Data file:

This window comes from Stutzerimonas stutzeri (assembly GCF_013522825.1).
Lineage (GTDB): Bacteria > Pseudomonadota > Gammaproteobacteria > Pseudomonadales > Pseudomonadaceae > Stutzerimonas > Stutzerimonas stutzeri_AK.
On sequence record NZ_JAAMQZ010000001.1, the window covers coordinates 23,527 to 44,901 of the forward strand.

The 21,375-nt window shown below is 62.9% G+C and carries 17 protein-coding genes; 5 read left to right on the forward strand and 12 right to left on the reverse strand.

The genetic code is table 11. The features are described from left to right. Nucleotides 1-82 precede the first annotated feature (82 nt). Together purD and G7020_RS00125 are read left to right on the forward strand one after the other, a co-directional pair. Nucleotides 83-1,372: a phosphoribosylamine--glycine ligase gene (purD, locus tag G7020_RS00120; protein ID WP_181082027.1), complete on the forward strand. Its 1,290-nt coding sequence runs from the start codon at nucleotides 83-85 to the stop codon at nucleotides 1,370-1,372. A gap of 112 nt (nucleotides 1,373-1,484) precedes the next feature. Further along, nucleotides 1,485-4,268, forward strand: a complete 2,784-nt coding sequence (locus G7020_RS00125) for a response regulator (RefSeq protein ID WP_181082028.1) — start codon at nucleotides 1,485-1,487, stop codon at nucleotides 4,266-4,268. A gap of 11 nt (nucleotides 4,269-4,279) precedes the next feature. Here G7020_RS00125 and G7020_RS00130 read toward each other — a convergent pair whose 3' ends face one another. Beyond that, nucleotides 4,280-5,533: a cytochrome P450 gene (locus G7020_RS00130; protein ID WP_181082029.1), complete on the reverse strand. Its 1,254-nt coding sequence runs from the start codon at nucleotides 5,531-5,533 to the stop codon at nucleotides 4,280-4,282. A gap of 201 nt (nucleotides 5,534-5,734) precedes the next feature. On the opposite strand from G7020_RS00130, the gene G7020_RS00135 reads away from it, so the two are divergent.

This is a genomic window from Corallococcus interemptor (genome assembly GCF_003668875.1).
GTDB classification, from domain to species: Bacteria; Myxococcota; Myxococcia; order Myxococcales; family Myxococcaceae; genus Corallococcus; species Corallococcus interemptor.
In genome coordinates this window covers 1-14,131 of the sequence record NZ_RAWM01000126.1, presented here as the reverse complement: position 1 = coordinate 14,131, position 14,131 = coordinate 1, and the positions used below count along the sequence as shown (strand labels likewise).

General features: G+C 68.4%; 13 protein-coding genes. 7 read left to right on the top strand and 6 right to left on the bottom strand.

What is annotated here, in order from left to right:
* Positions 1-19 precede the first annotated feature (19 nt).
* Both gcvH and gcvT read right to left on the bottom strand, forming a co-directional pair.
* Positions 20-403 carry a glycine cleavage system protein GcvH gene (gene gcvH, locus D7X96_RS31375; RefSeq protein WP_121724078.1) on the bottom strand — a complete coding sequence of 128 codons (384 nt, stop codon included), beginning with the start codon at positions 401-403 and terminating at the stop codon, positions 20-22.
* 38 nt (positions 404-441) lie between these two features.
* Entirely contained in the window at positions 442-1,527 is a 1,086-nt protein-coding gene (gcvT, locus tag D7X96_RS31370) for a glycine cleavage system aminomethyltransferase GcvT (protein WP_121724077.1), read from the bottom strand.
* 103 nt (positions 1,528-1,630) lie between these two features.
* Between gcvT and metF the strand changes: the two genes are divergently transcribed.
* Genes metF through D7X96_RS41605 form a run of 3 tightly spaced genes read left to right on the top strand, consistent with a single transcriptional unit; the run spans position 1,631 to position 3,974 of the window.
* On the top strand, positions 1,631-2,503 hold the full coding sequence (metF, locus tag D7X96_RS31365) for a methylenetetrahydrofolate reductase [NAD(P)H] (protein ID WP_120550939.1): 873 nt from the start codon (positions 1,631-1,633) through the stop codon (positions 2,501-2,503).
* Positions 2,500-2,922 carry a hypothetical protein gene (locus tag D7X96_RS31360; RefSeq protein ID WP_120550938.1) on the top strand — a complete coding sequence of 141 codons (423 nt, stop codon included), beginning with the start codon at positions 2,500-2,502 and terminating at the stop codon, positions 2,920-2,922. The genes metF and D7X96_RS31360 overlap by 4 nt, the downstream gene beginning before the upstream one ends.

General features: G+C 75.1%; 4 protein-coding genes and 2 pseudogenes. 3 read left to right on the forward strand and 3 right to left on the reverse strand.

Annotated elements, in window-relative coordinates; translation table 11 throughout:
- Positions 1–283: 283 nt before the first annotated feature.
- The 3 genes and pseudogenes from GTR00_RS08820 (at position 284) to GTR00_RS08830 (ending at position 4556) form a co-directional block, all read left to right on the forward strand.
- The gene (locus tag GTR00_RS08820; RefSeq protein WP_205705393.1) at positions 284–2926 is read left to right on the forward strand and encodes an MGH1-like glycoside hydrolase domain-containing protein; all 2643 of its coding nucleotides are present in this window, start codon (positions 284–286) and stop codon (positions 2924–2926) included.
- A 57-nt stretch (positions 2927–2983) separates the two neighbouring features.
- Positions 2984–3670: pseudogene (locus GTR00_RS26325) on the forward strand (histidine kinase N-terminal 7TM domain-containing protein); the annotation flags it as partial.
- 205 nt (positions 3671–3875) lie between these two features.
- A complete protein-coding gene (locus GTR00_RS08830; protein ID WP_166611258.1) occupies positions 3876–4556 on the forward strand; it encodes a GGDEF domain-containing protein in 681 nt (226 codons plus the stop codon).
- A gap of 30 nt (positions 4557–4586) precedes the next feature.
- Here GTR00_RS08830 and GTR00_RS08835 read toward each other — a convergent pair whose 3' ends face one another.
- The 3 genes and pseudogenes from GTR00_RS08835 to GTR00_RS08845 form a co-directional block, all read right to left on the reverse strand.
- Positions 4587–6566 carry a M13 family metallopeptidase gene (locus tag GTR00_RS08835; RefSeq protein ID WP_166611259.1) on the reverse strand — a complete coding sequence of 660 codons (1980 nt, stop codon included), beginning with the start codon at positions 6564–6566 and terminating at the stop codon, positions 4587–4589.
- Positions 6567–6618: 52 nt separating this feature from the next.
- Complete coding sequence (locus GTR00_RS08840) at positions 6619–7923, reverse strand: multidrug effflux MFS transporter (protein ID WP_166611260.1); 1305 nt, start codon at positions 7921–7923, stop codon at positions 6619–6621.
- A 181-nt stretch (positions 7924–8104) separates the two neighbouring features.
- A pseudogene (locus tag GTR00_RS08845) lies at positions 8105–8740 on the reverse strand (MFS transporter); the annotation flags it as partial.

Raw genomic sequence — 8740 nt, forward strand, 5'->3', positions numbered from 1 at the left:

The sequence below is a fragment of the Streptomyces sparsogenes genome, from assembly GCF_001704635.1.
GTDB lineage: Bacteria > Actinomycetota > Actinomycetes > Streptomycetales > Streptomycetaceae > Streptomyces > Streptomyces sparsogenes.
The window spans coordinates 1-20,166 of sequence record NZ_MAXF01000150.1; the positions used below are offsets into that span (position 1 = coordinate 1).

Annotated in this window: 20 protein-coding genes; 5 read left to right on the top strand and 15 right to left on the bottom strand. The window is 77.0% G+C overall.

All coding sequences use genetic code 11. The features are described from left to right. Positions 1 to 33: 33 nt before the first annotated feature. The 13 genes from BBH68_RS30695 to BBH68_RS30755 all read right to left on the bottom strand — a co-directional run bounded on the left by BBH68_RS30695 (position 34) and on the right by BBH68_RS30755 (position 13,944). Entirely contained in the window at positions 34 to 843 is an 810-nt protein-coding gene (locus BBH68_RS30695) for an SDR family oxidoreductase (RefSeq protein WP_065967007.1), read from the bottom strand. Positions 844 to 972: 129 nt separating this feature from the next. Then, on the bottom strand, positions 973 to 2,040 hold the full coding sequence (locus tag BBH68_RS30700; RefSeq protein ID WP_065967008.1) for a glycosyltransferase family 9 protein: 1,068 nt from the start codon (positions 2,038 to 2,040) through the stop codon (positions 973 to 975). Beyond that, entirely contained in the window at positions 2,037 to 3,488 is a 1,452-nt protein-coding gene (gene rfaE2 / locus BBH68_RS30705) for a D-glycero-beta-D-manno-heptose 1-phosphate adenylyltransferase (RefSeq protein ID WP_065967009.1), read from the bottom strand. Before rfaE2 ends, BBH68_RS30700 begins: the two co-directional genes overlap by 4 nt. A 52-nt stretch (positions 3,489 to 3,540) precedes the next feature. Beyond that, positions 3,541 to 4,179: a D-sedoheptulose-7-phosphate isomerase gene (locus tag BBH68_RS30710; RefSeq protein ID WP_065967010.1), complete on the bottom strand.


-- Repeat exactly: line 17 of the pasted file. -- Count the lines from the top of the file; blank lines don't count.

* Between gcvT and metF the strand changes: the two genes are divergently transcribed.